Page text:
A tip you’ll find in most articles about being successful on Instagram is to be consistent. This consistency can help you build a following, and it’s surprisingly easy to achieve.
If you’re looking to post consistent-looking photos and videos, all you need is a pair of Adobe programs along with a third-party app called LUT Generator to ensure that all your content has the same look and feel.
In this article we’ll explain how to use Lightroom presets and LUTs in Adobe Premiere.
The Importance of Consistency
There are several reasons you might consider putting in a little extra effort to ensure your photos and videos all look consistent.
If you’re trying to put together a portfolio that demonstrates who you are as an artist, consistency in your photos and videos is a great way to do this.
No matter where you’re sharing your content, a strong artist is one who creates something that others see and instantly say, “I know who created that!”
How to Find and Install Lightroom Presets
There are plenty of professional and popular photographers who offer free and paid Lightroom presets. A quick search online will reveal just how many Lightroom presets you can find out there.
Once you’ve downloaded a few presets, installing them in Lightroom is a simple four-step process.
- In Lightroom, go to Edit > Preferences in Windows or Lightroom > Preferences on a Mac.
- In the Presets tab, click Show Lightroom Presets Folder.
- In the Explorer/Finder window that opens up, open the following folders: Lightroom & Develop Presets.
- You can create new folders where you can then copy and paste downloaded presets, you can copy and paste entire folders you’ve downloaded, or copy individual presets into the User Presets folder. If you’re going to download a lot of presets, keeping them organized will help you maintain a semblance of sanity while in Lightroom.
How to Make Your Own Lightroom Presets
You can also easily create your own custom presets:
- Open the image you want to edit and go to the Develop tab.
- Apply the edits you want to make in Lightroom.
- Click the + button in the Presets panel.
- You can check and uncheck any of the edits you want included in the preset.
- Any presets you’ll be using in Premiere should not include any edits from Lens Correction, Detail, Effects, or Clarity.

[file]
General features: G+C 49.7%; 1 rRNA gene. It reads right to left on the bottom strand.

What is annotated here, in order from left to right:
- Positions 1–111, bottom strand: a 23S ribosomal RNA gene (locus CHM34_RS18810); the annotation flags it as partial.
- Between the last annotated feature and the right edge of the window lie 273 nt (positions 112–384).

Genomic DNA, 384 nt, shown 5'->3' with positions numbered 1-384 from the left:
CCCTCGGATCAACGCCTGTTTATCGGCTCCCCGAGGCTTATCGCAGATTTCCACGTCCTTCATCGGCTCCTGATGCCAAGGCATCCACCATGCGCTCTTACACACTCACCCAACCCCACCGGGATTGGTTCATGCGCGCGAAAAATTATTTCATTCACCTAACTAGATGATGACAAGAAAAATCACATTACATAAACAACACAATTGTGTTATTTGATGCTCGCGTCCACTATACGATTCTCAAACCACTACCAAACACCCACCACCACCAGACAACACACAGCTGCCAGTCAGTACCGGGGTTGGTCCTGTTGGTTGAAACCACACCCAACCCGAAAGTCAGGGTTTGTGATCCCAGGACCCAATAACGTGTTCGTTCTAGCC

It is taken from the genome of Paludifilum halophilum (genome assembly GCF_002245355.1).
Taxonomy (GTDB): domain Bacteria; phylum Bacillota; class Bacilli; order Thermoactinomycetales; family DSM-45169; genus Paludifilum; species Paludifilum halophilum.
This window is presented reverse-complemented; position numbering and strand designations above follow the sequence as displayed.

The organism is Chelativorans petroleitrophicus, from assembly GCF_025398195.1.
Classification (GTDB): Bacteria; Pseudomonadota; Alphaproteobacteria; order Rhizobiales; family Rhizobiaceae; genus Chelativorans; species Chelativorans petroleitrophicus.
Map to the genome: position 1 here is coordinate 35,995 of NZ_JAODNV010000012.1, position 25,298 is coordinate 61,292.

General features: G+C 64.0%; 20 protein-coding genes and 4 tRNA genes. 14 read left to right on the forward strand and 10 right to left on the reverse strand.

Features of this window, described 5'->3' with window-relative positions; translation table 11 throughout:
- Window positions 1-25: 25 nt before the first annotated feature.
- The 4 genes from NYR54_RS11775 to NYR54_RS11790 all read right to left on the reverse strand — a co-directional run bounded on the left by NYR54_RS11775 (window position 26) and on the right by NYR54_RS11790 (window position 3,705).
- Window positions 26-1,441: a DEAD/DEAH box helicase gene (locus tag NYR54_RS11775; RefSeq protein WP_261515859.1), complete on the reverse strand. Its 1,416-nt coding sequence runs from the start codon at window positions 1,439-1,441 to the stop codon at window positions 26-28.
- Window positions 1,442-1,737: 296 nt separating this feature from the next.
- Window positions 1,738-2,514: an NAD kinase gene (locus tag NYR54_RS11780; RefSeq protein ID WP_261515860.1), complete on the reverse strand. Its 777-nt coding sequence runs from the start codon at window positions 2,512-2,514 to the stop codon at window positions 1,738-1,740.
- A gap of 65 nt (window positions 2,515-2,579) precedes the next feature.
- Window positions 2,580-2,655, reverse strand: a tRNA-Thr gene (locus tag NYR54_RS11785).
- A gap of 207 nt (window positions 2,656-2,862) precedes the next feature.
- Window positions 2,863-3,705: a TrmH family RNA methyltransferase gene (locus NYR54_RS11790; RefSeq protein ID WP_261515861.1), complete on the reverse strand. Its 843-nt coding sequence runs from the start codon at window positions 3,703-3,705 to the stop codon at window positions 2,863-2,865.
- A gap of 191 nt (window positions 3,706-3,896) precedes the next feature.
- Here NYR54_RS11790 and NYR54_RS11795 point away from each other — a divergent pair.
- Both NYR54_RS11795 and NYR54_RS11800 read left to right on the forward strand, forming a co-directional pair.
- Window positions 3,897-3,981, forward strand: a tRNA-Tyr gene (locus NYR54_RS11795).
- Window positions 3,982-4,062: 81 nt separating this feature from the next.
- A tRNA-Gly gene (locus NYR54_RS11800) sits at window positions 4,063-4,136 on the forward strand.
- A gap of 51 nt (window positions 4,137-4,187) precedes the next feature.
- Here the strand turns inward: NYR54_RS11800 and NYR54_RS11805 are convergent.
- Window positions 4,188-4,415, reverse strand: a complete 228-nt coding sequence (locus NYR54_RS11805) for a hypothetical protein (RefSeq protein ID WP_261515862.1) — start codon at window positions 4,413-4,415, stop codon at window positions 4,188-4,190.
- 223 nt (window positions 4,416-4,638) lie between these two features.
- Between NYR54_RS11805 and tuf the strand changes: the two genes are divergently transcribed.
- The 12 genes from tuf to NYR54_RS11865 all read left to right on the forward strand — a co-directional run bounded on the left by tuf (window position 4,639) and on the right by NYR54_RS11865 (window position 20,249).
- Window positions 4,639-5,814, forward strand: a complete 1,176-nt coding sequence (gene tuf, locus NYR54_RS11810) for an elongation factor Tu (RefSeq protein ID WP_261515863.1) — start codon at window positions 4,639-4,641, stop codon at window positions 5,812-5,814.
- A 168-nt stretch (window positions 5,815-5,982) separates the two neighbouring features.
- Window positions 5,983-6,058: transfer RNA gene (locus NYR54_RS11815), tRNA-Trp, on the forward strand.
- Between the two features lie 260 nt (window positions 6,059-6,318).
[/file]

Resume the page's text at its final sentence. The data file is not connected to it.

- Click Create preset.
Creating your own presets to use in both Lightroom and Premiere gives you the added advantage of being able to create your own personal look for your work.
Why Use LUTs in Adobe Premiere?
Now that you have your favorite photography presets worked out, you can apply that same style to your videos by converting them to LUTs.
LUTs (“Look Up Tables”) allow you to apply color grading to your videos.
Just as you use Lightroom presets to change the color and feel of your photo, you can use LUTs to change the color and feel of your video.
You can use LUTs for either basic color correction or for applying a certain look or feel, such as the film effect, to your footage.
While LUTs can be used in various video editing apps like Adobe Premiere and Final Cut Pro, in this tutorial, we’ll be looking at how to use LUTs in Adobe Premiere. (They can also be used in Photoshop.)
How to Convert Lightroom Presets to LUTs
If you want to convert Lightroom Presets to Premiere LUTs in Mac (10.8 or greater) and Windows (7 or greater), you can do this using the free utility app LUT Generator.
If you’re feeling generous or plan to use it for commercial purposes, you should consider making a donation to the creator when downloading it.
Downloading and Installing LUT Generator
Either way, to download the app, you’ll have to put in your email address and a download link will be sent to your inbox. You get a maximum of five downloads using that link.
The zip file you download includes a few free LUTs, along with three versions of the LUT Generator: a Mac beta version, a Mac version, and a Windows version.
Each version is an executable file so you won’t actually have to install anything. Just double-click the EXE or DMG file to open the app. Mac users: you don’t have to copy the app into your Applications folder for it to work.
Converting the Preset File in LUT Generator
Now that you have the LUT Generator open, you’re going to see a very small app with two buttons: Generate a Hald and Convert to Cube.